In brief: Why nobody is building Chromebooks with LTE support is anybody's guess. Until they do users can use the Instant Tethering feature in in Chrome OS to use their Android phone as a hotspot. The option was previously only available on Google-made devices, but the company is expanding it to 15 third-party Chromebooks and over 30 new Android phones from various manufacturers.

A handy feature of Chrome OS, Instant Tethering allows users to connect to their Android phone and use it as a hotspot right from their Chromebook's desktop. It is convenient because once configured users do not need to take out their phones to fiddle with hotspot settings every time they want to connect. Unfortunately, the feature is only available with select devices — namely Google Chromebooks and Pixel phones, but that is about to change.

Google announced on Monday that it would be expanding Instant Tethering to third-party devices. It will be adding compatibility to 31 more Android phones and 15 Chromebook models. Various models of smartphones from makers including HTC, Huawei, LG, Motorola, OnePlus, and Samsung will now include the feature. Chromebooks from Acer, ASUS, Dell, HP, Lenovo, and Samsung will also be able to take advantage of Instant Tethering.

To set this feature up users will have to first pair their Android phone with their Chromebook. Then the option to enable Instant Tethering will appear in the “Connected Devices” category of Settings. Once it is enabled, users will find an option in the “Quick Settings” portion of the Chrome OS desktop that lets them connect to their phone and start using it as a hotspot.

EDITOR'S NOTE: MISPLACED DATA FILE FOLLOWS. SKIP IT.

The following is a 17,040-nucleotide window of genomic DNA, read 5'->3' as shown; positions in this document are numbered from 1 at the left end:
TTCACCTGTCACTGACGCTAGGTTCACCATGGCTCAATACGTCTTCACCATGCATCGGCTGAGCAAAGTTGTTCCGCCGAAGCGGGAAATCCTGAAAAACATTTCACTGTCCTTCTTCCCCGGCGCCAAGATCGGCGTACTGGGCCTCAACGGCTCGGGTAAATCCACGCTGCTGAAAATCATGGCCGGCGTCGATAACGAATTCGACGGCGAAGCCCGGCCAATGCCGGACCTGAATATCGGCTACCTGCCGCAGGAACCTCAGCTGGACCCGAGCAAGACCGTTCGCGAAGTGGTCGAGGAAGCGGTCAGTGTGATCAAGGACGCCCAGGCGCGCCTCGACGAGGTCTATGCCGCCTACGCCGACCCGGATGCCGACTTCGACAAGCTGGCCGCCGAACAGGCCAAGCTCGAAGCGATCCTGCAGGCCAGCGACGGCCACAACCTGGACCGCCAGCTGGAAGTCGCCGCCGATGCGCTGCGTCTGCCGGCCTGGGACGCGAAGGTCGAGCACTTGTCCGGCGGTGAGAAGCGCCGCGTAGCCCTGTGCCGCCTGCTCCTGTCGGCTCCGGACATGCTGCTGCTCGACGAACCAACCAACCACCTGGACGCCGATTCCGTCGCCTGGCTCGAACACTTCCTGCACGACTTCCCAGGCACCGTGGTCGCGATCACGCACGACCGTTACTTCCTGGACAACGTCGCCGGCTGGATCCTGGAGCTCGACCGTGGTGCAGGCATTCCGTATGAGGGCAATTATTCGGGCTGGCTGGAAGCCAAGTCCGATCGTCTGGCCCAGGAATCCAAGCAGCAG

Another nice feature of Instant Tethering is that when the Chromebook has been inactive for 10 mins, it automatically disconnects from the hotspot. So there are no worries of background services eating up usage while users are away. For most carriers, tethering is a subscribed option. Users should check with their cellular provider for rates and usage limits.

A full list of compatible phones can be found on Google’s support pages. Not all of them are supported yet. Google tends to slow-roll major functionality features and says that it will be adding more devices in the “coming months.”